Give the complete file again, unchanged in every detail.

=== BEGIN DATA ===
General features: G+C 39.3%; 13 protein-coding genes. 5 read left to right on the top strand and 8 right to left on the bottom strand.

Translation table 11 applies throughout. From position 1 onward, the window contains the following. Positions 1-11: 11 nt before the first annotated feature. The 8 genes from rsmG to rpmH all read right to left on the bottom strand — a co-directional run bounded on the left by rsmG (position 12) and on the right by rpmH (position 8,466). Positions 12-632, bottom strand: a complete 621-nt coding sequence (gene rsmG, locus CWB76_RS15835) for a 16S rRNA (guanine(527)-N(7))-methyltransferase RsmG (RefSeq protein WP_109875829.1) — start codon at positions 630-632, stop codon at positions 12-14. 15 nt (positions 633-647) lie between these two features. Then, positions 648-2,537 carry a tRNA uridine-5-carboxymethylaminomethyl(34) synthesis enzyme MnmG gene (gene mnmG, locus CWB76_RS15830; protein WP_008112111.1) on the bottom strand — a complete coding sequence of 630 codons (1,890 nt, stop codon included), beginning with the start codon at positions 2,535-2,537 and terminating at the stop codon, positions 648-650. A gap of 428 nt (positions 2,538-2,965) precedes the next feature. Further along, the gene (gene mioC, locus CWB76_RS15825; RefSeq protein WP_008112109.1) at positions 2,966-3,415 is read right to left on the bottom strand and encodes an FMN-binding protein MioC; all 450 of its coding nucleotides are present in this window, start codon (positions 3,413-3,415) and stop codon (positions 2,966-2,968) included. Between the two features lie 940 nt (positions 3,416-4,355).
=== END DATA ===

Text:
General features: G+C 39.3%; 13 protein-coding genes. 5 read left to right on the top strand and 8 right to left on the bottom strand.

Translation table 11 applies throughout. From position 1 onward, the window contains the following. Positions 1-11: 11 nt before the first annotated feature. The 8 genes from rsmG to rpmH all read right to left on the bottom strand — a co-directional run bounded on the left by rsmG (position 12) and on the right by rpmH (position 8,466). Positions 12-632, bottom strand: a complete 621-nt coding sequence (gene rsmG, locus CWB76_RS15835) for a 16S rRNA (guanine(527)-N(7))-methyltransferase RsmG (RefSeq protein WP_109875829.1) — start codon at positions 630-632, stop codon at positions 12-14. 15 nt (positions 633-647) lie between these two features. Then, positions 648-2,537 carry a tRNA uridine-5-carboxymethylaminomethyl(34) synthesis enzyme MnmG gene (gene mnmG, locus CWB76_RS15830; protein WP_008112111.1) on the bottom strand — a complete coding sequence of 630 codons (1,890 nt, stop codon included), beginning with the start codon at positions 2,535-2,537 and terminating at the stop codon, positions 648-650. A gap of 428 nt (positions 2,538-2,965) precedes the next feature. Further along, the gene (gene mioC, locus CWB76_RS15825; RefSeq protein WP_008112109.1) at positions 2,966-3,415 is read right to left on the bottom strand and encodes an FMN-binding protein MioC; all 450 of its coding nucleotides are present in this window, start codon (positions 3,413-3,415) and stop codon (positions 2,966-2,968) included. Between the two features lie 940 nt (positions 3,416-4,355).